Case Study I Learning game development at a distance with open-source tools

Learning game development at a distance with open-source tools

Presented by: Hellenic Open University

Industry: Higher Education

Location: Patras, Greece

Size: +250 employees


  • “Ghost” teachers in distance learning courses
  • Limited flexibility of the higher education provision
  • Game software design high-level requirements


The “Game Development Short Course” is a Greek high-level training course for programmers in the field of game design. The programme uses open-source tools of the Python language family (Python, PyGame, Blender, Panda3D, Unity, etc.) and is delivered fully online by the Hellenic Open University.

Over 32 weeks (550 hours), students are expected to deliver four mandatory individual assignments and one group project-based assignment. Learning is supported by open-source educational material and regular team-tutors online sessions.

All students are autonomous in their learning but are expected to follow a schedule detailed in a study guide. There are weekly workload thresholds to ensure learners are not overloaded and the drop-out rate is minimised. The programme offers flexibility to learners but also mentoring and support when needed. Online group consultation meetings take place regularly to solve issues faced by the learners, answer questions, and offer them a chance to present their progress and results.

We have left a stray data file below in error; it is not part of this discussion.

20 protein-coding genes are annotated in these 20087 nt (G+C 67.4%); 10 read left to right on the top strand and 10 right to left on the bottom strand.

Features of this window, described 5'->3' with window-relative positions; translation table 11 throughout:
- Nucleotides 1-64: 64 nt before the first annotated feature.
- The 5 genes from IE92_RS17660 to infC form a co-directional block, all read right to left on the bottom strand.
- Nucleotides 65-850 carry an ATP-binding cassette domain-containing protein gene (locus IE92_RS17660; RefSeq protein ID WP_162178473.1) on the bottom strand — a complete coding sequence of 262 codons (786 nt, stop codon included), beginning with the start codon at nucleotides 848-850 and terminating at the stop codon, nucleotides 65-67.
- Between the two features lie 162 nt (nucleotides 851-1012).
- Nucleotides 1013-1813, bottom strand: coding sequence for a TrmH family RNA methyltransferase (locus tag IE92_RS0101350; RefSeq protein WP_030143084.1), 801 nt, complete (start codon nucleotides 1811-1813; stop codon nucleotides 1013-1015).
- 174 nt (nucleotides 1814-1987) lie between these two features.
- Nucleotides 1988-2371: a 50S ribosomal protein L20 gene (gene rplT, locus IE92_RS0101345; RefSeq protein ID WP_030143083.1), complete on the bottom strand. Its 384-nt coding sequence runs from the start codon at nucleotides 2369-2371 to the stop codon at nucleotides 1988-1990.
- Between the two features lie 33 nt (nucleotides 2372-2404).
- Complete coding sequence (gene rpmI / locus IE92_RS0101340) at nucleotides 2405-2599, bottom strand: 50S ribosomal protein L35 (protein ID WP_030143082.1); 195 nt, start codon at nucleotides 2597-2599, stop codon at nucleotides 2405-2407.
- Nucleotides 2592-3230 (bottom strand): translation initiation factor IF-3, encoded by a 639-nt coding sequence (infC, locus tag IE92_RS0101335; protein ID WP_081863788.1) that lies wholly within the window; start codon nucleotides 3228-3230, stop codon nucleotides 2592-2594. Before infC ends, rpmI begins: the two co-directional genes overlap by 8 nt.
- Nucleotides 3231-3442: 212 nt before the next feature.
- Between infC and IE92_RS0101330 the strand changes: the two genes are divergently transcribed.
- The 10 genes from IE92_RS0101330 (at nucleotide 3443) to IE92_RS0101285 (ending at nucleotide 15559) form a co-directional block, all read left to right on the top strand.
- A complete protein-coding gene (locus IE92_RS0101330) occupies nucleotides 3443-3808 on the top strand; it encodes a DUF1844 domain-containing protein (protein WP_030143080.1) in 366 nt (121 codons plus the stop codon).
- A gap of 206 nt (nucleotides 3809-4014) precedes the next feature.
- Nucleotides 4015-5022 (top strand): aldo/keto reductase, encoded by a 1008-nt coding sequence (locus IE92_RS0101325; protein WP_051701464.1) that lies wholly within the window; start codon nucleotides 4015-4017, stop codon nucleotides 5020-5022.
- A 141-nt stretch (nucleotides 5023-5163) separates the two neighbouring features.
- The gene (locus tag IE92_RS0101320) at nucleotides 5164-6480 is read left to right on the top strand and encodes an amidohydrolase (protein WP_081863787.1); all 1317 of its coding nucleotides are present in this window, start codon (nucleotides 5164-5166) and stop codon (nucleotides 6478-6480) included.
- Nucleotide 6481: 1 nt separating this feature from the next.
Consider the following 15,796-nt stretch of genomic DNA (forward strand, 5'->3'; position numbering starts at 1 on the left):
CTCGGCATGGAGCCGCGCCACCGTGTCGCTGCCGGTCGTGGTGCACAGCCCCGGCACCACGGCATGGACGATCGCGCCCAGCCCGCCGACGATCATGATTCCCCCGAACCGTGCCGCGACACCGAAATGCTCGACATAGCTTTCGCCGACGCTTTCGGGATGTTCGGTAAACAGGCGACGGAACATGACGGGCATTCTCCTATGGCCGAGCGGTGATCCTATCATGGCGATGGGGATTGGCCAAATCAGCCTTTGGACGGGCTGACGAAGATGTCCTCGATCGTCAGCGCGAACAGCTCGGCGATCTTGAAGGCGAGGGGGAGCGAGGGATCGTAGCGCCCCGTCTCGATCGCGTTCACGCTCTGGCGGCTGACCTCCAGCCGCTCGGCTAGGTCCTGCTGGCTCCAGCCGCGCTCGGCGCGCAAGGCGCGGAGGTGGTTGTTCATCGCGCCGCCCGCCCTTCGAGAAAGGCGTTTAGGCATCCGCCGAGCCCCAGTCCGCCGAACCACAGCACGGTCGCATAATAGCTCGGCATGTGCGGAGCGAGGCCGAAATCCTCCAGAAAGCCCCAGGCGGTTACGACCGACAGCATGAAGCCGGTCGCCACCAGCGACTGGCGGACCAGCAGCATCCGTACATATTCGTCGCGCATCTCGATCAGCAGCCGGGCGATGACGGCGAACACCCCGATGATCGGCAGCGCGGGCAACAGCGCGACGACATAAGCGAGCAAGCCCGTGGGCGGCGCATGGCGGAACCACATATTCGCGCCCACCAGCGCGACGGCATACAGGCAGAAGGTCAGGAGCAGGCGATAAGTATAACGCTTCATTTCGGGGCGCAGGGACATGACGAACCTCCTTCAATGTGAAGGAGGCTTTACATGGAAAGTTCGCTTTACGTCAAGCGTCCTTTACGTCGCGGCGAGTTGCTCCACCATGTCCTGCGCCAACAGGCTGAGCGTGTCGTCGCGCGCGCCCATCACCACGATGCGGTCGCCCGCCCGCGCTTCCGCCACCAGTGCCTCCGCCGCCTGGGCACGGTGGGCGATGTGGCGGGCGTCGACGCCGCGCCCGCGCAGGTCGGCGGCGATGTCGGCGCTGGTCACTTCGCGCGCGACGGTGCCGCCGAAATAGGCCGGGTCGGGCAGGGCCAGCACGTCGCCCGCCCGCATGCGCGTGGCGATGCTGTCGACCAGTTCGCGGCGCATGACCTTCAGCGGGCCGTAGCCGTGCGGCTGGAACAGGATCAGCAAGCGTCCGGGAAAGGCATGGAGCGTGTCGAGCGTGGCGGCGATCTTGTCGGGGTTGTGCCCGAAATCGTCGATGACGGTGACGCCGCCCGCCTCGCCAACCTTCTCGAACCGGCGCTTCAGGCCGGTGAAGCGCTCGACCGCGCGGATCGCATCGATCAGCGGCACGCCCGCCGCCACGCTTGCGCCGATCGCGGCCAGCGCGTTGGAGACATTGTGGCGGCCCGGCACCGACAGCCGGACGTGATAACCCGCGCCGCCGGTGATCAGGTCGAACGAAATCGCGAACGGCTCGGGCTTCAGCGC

The programme is designed so that students may learn to work both individually and in teams (in an asynchronous manner), to develop both their hard (programming) skills and soft skills. In total, there are 358 hours of individual distance learning, 176 hours of collaborative work, and 16 hours of group meetings.


In most cases, this short programme attracts adult learners who would like to upskill or reskill themselves into high-demand game software development role profiles.

The open, distance learning model proves to be effective to support large groups of learners. In this course, the Hellenic Open University supports up to 400 learners each year, divided into twenty groups with a 1:16 teacher-student ratio to ensure a qualitative experience for all.

Upon successful completion of the programme, learners receive 20 ECTS credits (EQF level 5) and an undergraduate certificate issued by the University.

Key benefits:

  • Teaches both hard (programming) skills and soft (management) skills
  • Covers the entire game software development lifecycle, from inception to coding, to marketing the final product
  • Can be taught fully online to large groups of learners with limited resources
  • A working, open, distance learning model is easily transferable to other types of course
  • Python can also be used for teaching key competences for Data Analysts, FinTech experts, and a plethora of other high-demand software role profiles

Key resources:

  • Intensive project-based, distance learning courses require careful design and structured support from (experienced) trainers
  • Educational content must effectively integrate a didactical approach and anticipate learners’ expectations
  • A 1:30 teacher-student ratio to allow for a qualitative experience for all
  • Curation of specialised educational content, ideally in local languages